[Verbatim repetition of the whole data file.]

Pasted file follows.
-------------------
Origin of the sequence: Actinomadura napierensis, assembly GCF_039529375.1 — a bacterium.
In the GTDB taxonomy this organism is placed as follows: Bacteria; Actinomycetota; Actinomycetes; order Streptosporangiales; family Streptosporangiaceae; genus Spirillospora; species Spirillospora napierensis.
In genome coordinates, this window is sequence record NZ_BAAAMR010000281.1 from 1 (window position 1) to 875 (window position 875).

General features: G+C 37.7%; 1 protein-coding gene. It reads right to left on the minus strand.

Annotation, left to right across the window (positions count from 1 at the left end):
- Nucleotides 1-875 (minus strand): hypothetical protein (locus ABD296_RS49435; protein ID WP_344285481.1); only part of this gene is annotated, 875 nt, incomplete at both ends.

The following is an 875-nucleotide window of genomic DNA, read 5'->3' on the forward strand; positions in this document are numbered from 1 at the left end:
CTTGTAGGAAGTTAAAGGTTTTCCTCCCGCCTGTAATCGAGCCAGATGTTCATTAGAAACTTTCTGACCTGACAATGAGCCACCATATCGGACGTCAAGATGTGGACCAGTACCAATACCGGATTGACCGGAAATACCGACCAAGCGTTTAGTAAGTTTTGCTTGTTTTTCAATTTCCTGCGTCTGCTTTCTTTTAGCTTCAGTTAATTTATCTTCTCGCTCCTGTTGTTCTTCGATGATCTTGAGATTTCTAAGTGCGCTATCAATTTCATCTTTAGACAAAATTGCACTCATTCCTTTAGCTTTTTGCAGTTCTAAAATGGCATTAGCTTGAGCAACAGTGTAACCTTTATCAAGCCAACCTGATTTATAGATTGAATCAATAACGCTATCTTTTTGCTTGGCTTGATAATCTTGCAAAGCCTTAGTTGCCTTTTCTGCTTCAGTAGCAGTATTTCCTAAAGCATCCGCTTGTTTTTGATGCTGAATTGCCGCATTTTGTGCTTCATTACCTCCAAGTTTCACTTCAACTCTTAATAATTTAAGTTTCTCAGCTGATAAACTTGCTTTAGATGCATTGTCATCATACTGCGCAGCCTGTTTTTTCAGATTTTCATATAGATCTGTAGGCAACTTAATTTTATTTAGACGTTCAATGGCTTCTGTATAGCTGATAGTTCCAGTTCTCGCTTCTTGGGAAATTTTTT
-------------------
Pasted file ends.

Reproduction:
Origin of the sequence: Actinomadura napierensis, assembly GCF_039529375.1 — a bacterium.
In the GTDB taxonomy this organism is placed as follows: Bacteria; Actinomycetota; Actinomycetes; order Streptosporangiales; family Streptosporangiaceae; genus Spirillospora; species Spirillospora napierensis.
In genome coordinates, this window is sequence record NZ_BAAAMR010000281.1 from 1 (window position 1) to 875 (window position 875).

General features: G+C 37.7%; 1 protein-coding gene. It reads right to left on the minus strand.

Annotation, left to right across the window (positions count from 1 at the left end):
- Nucleotides 1-875 (minus strand): hypothetical protein (locus ABD296_RS49435; protein ID WP_344285481.1); only part of this gene is annotated, 875 nt, incomplete at both ends.

The following is an 875-nucleotide window of genomic DNA, read 5'->3' on the forward strand; positions in this document are numbered from 1 at the left end:
CTTGTAGGAAGTTAAAGGTTTTCCTCCCGCCTGTAATCGAGCCAGATGTTCATTAGAAACTTTCTGACCTGACAATGAGCCACCATATCGGACGTCAAGATGTGGACCAGTACCAATACCGGATTGACCGGAAATACCGACCAAGCGTTTAGTAAGTTTTGCTTGTTTTTCAATTTCCTGCGTCTGCTTTCTTTTAGCTTCAGTTAATTTATCTTCTCGCTCCTGTTGTTCTTCGATGATCTTGAGATTTCTAAGTGCGCTATCAATTTCATCTTTAGACAAAATTGCACTCATTCCTTTAGCTTTTTGCAGTTCTAAAATGGCATTAGCTTGAGCAACAGTGTAACCTTTATCAAGCCAACCTGATTTATAGATTGAATCAATAACGCTATCTTTTTGCTTGGCTTGATAATCTTGCAAAGCCTTAGTTGCCTTTTCTGCTTCAGTAGCAGTATTTCCTAAAGCATCCGCTTGTTTTTGATGCTGAATTGCCGCATTTTGTGCTTCATTACCTCCAAGTTTCACTTCAACTCTTAATAATTTAAGTTTCTCAGCTGATAAACTTGCTTTAGATGCATTGTCATCATACTGCGCAGCCTGTTTTTTCAGATTTTCATATAGATCTGTAGGCAACTTAATTTTATTTAGACGTTCAATGGCTTCTGTATAGCTGATAGTTCCAGTTCTCGCTTCTTGGGAAATTTTTT